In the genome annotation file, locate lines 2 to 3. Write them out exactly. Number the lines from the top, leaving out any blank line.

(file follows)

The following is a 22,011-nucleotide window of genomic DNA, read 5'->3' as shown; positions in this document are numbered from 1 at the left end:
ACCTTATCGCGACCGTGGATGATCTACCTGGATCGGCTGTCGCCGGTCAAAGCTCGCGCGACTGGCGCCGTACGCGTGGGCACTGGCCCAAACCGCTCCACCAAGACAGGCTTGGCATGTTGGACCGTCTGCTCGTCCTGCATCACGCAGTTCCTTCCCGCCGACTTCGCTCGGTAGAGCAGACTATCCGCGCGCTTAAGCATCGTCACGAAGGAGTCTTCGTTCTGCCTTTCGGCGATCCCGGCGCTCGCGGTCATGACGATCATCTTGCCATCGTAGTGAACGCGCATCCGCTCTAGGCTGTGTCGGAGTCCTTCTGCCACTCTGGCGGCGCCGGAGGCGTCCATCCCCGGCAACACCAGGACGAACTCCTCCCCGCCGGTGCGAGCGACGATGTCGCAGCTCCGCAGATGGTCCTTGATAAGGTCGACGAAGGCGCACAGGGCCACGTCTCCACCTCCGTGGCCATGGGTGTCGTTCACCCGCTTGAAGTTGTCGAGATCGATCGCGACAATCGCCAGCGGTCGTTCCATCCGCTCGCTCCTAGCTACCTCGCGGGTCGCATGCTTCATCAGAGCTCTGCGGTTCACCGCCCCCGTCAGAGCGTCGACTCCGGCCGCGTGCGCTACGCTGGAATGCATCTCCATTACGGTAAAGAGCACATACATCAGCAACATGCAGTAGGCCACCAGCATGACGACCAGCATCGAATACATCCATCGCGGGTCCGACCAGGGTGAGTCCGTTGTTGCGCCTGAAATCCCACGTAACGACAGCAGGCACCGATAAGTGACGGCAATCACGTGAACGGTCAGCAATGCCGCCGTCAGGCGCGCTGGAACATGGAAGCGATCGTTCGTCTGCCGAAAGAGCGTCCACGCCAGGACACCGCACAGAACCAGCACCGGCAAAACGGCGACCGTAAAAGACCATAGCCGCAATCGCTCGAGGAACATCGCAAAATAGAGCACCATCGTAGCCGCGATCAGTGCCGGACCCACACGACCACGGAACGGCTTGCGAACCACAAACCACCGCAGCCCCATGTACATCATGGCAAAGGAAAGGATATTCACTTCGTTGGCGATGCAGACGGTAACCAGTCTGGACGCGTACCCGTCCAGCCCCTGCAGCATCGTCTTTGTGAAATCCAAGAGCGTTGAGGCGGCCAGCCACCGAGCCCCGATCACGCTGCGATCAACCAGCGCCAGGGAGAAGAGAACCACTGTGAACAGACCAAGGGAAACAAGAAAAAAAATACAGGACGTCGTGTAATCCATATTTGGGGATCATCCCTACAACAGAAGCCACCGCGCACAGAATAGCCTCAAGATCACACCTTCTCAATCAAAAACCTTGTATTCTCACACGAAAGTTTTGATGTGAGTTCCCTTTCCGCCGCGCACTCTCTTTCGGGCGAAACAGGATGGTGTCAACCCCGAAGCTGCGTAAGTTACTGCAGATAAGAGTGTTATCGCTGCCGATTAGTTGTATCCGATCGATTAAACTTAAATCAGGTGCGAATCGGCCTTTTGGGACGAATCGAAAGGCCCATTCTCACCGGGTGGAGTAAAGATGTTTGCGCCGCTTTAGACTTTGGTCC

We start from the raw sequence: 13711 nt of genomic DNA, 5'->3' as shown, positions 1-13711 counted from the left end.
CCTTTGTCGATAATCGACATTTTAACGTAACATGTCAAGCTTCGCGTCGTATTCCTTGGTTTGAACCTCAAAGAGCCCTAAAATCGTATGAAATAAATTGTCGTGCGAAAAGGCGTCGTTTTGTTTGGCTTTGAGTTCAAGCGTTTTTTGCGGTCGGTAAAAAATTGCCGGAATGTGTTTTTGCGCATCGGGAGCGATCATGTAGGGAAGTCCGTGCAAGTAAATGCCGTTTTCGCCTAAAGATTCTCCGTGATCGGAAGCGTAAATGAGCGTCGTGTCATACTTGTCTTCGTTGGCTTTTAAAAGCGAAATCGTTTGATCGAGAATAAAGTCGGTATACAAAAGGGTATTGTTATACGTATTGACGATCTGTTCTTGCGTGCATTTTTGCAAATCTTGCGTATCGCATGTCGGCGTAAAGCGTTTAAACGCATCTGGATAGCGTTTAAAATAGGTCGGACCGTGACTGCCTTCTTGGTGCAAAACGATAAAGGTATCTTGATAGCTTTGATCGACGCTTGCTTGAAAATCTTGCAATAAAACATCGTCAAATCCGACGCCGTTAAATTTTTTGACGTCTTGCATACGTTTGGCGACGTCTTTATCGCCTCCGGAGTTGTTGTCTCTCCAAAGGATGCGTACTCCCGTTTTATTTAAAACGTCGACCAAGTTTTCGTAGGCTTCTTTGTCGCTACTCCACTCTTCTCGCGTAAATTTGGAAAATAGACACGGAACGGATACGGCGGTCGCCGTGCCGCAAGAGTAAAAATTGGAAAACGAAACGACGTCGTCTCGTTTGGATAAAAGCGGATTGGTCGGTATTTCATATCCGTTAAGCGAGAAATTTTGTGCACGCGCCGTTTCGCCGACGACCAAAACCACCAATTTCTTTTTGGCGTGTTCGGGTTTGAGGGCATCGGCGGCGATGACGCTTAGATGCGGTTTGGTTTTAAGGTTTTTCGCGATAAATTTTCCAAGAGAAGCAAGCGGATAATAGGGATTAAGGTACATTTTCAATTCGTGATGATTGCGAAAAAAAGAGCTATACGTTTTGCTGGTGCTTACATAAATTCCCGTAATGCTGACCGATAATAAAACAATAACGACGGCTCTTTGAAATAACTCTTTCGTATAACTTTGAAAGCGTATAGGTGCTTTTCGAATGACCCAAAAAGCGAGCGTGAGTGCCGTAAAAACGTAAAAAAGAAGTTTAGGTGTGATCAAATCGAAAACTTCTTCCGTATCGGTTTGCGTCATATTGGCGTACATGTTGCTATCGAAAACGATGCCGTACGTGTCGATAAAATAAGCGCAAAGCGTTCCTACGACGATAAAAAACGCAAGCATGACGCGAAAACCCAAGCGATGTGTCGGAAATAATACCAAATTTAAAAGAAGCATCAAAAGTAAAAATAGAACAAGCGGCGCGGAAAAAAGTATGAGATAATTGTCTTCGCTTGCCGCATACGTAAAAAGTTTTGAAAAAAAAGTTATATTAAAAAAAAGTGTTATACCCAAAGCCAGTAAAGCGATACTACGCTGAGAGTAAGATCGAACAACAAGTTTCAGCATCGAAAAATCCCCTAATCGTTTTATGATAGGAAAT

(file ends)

ACCTTATCGCGACCGTGGATGATCTACCTGGATCGGCTGTCGCCGGTCAAAGCTCGCGCGACTGGCGCCGTACGCGTGGGCACTGGCCCAAACCGCTCCACCAAGACAGGCTTGGCATGTTGGACCGTCTGCTCGTCCTGCATCACGCAGTTCCTTCCCGCCGACTTCGCTCGGTAGAGCAGACTATCCGCGCGCTTAAGCATCGTCACGAAGGAGTCTTCGTTCTGCCTTTCGGCGATCCCGGCGCTCGCGGTCATGACGATCATCTTGCCATCGTAGTGAACGCGCATCCGCTCTAGGCTGTGTCGGAGTCCTTCTGCCACTCTGGCGGCGCCGGAGGCGTCCATCCCCGGCAACACCAGGACGAACTCCTCCCCGCCGGTGCGAGCGACGATGTCGCAGCTCCGCAGATGGTCCTTGATAAGGTCGACGAAGGCGCACAGGGCCACGTCTCCACCTCCGTGGCCATGGGTGTCGTTCACCCGCTTGAAGTTGTCGAGATCGATCGCGACAATCGCCAGCGGTCGTTCCATCCGCTCGCTCCTAGCTACCTCGCGGGTCGCATGCTTCATCAGAGCTCTGCGGTTCACCGCCCCCGTCAGAGCGTCGACTCCGGCCGCGTGCGCTACGCTGGAATGCATCTCCATTACGGTAAAGAGCACATACATCAGCAACATGCAGTAGGCCACCAGCATGACGACCAGCATCGAATACATCCATCGCGGGTCCGACCAGGGTGAGTCCGTTGTTGCGCCTGAAATCCCACGTAACGACAGCAGGCACCGATAAGTGACGGCAATCACGTGAACGGTCAGCAATGCCGCCGTCAGGCGCGCTGGAACATGGAAGCGATCGTTCGTCTGCCGAAAGAGCGTCCACGCCAGGACACCGCACAGAACCAGCACCGGCAAAACGGCGACCGTAAAAGACCATAGCCGCAATCGCTCGAGGAACATCGCAAAATAGAGCACCATCGTAGCCGCGATCAGTGCCGGACCCACACGACCACGGAACGGCTTGCGAACCACAAACCACCGCAGCCCCATGTACATCATGGCAAAGGAAAGGATATTCACTTCGTTGGCGATGCAGACGGTAACCAGTCTGGACGCGTACCCGTCCAGCCCCTGCAGCATCGTCTTTGTGAAATCCAAGAGCGTTGAGGCGGCCAGCCACCGAGCCCCGATCACGCTGCGATCAACCAGCGCCAGGGAGAAGAGAACCACTGTGAACAGACCAAGGGAAACAAGAAAAAAAATACAGGACGTCGTGTAATCCATATTTGGGGATCATCCCTACAACAGAAGCCACCGCGCACAGAATAGCCTCAAGATCACACCTTCTCAATCAAAAACCTTGTATTCTCACACGAAAGTTTTGATGTGAGTTCCCTTTCCGCCGCGCACTCTCTTTCGGGCGAAACAGGATGGTGTCAACCCCGAAGCTGCGTAAGTTACTGCAGATAAGAGTGTTATCGCTGCCGATTAGTTGTATCCGATCGATTAAACTTAAATCAGGTGCGAATCGGCCTTTTGGGACGAATCGAAAGGCCCATTCTCACCGGGTGGAGTAAAGATGTTTGCGCCGCTTTAGACTTTGGTCC

We start from the raw sequence: 13711 nt of genomic DNA, 5'->3' as shown, positions 1-13711 counted from the left end.